Darren Van Heurck turned to the patch of grass where flowers and wreaths had been laid down at the Morwell Centenary Rose Garden.
“I was nearly another person that was going to be remembered this way,” he said, fighting back tears.
Mr Van Heurck was addressing a small crowd that had gathered to mark International Workers Memorial Day on Tuesday, honouring those who have died in workplace accidents or through work-related illness.
“Everyone keeps telling me I’m one of the lucky ones. Don’t I know it,” he said.
It was just six months ago the DASMA employee of 19 years was crushed by a tank while at the company’s Morwell workshop.
“I was building a tank to go on the back of a truck,” he said.
“It had a fair few holes in the bottom, so I was welding a new piece of steel on the bottom to cover the holes.
“Somewhere along the line, I still don’t know how or when, the chocks got dislodged and the tank actually rolled across the workshop and squashed me against the truck.”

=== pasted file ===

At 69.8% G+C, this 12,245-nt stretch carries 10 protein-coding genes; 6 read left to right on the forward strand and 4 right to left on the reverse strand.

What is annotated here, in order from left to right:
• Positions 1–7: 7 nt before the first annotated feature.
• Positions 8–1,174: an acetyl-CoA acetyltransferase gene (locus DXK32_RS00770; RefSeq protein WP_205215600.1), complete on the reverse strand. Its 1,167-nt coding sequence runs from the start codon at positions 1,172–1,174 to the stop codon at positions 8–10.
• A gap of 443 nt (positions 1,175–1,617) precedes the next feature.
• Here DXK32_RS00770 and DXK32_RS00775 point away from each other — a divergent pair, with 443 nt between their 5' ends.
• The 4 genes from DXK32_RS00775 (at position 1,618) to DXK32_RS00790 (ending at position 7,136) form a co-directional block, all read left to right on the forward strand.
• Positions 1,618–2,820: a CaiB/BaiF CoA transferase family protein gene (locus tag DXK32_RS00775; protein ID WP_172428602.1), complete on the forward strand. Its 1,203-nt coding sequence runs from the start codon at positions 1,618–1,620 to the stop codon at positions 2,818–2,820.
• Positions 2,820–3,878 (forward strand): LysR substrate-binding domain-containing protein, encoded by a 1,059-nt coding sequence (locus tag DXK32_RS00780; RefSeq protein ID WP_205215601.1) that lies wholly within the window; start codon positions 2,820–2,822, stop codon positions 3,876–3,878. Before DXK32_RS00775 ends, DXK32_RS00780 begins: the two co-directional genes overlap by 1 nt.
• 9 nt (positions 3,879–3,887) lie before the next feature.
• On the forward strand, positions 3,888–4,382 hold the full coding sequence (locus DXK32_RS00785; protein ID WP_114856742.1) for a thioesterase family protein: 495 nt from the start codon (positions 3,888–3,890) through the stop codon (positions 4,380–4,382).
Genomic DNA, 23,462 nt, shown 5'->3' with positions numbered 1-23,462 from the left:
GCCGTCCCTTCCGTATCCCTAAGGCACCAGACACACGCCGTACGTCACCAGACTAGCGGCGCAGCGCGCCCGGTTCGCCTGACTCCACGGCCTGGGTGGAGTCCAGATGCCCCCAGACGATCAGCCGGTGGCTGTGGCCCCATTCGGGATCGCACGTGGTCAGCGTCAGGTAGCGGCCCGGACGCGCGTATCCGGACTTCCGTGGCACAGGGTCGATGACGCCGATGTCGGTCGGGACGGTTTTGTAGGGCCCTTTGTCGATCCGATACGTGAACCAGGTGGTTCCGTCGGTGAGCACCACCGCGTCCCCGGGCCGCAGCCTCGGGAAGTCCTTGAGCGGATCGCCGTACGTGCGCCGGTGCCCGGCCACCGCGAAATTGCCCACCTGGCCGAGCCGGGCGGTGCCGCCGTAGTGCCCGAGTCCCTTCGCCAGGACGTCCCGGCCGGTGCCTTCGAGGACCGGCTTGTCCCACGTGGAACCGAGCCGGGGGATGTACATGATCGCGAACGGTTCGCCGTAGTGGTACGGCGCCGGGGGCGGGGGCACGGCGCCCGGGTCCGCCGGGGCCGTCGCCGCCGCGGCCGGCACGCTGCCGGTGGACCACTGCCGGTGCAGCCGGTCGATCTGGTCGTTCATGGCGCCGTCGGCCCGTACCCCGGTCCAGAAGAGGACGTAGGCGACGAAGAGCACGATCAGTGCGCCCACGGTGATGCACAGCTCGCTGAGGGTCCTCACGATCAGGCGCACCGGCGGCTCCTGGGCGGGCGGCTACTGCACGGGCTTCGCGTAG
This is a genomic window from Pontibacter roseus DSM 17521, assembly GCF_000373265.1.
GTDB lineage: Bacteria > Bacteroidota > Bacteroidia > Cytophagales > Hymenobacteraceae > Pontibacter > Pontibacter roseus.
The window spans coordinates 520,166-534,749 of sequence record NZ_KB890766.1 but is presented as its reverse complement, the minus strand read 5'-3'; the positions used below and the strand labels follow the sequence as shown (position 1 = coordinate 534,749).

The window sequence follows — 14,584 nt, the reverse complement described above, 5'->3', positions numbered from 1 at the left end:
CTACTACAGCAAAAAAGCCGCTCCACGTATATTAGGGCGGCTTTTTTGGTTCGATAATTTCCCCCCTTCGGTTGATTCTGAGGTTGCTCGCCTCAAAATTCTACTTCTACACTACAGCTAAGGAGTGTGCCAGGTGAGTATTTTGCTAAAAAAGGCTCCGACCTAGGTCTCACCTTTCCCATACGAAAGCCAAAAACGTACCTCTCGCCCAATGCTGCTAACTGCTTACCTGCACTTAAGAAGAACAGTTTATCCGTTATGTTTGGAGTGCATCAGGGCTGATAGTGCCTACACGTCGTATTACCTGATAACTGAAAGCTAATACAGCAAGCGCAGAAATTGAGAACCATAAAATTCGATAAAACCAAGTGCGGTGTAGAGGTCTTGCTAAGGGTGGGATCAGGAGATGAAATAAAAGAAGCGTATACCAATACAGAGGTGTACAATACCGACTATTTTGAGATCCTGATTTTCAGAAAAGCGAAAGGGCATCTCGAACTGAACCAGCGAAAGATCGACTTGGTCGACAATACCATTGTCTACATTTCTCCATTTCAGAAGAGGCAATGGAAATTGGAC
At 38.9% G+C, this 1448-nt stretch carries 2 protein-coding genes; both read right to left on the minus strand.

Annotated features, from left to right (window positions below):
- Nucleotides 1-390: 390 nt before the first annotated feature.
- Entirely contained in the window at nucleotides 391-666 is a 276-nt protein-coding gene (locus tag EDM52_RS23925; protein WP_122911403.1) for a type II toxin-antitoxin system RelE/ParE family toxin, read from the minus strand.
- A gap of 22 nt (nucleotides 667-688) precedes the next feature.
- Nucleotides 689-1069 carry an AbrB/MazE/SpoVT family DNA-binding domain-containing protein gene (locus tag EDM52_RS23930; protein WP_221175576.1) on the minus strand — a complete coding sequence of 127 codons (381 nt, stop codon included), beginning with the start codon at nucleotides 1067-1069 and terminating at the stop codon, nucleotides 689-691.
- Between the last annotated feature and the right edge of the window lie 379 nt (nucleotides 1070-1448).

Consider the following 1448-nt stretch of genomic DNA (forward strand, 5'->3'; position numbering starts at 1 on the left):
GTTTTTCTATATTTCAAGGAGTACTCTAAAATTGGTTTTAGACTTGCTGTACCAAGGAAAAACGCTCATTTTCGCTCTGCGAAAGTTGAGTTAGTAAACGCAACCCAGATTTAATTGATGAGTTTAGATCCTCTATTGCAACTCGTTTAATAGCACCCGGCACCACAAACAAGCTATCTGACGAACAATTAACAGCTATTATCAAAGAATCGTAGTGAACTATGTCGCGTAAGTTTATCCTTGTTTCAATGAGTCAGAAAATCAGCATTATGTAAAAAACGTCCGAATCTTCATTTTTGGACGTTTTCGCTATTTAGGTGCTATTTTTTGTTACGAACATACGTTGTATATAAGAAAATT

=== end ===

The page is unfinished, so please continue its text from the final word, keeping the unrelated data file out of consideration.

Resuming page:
The tank then rolled away and Mr Van Heurck attempted to walk the 50 metres to the office.
He was only able to make it 30m and was found by his work mates – who had heard the collision – lying on the concrete floor of the shed.
The Traralgon father of four and grandfather of three was airlifted to the Alfred Hospital with broken ribs, a punctured lung, punctured bile ducts and liver lacerations.
Five major surgeries followed, including removal of part of Mr Van Heurck’s liver.
He was in hospital for six weeks and said seeing his grandchildren through video calls was “an inspiration”.
Rehabilitation work since his return home has included physiotherapy, massage, hydrotherapy, riding and Pilates. But he described this as “the easy bit” compared with the mental aspects of recovery.
“Of course everybody wanted to know what had happened. I started having flashbacks and I don’t sleep. I’m just too scared to close my eyes,” he said.
“When they asked me (to speak at the memorial service) I thought it might be beneficial to my case. It might be beneficial to my psychological wellbeing. Talking to people is helping me.”
The local memorial service was organised by the Gippsland Asbestos Related Diseases Support Group and the Gippsland Trades and Labour Council.